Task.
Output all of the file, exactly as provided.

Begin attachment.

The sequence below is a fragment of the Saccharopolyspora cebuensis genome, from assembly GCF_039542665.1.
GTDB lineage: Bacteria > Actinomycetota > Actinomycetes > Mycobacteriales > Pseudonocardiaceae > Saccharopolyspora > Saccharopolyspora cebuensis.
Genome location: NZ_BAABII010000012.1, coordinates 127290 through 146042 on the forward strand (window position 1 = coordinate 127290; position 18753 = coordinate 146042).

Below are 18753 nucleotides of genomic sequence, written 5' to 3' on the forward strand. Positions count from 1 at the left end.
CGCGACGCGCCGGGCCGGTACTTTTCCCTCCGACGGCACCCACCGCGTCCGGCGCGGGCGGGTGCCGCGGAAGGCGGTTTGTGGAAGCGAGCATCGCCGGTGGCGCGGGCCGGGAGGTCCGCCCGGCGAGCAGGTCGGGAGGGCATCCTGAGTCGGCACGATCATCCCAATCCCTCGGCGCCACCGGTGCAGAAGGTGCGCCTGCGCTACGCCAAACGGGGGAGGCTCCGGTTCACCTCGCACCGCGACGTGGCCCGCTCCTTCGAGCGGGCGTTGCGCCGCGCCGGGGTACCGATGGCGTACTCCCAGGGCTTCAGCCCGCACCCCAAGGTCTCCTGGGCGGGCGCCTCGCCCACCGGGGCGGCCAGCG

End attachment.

The sequence below is a fragment of the Saccharopolyspora cebuensis genome, from assembly GCF_039542665.1.
GTDB lineage: Bacteria > Actinomycetota > Actinomycetes > Mycobacteriales > Pseudonocardiaceae > Saccharopolyspora > Saccharopolyspora cebuensis.
Genome location: NZ_BAABII010000012.1, coordinates 127290 through 146042 on the forward strand (window position 1 = coordinate 127290; position 18753 = coordinate 146042).

Below are 18753 nucleotides of genomic sequence, written 5' to 3' on the forward strand. Positions count from 1 at the left end.
CGCGACGCGCCGGGCCGGTACTTTTCCCTCCGACGGCACCCACCGCGTCCGGCGCGGGCGGGTGCCGCGGAAGGCGGTTTGTGGAAGCGAGCATCGCCGGTGGCGCGGGCCGGGAGGTCCGCCCGGCGAGCAGGTCGGGAGGGCATCCTGAGTCGGCACGATCATCCCAATCCCTCGGCGCCACCGGTGCAGAAGGTGCGCCTGCGCTACGCCAAACGGGGGAGGCTCCGGTTCACCTCGCACCGCGACGTGGCCCGCTCCTTCGAGCGGGCGTTGCGCCGCGCCGGGGTACCGATGGCGTACTCCCAGGGCTTCAGCCCGCACCCCAAGGTCTCCTGGGCGGGCGCCTCGCCCACCGGGGCGGCCAGCG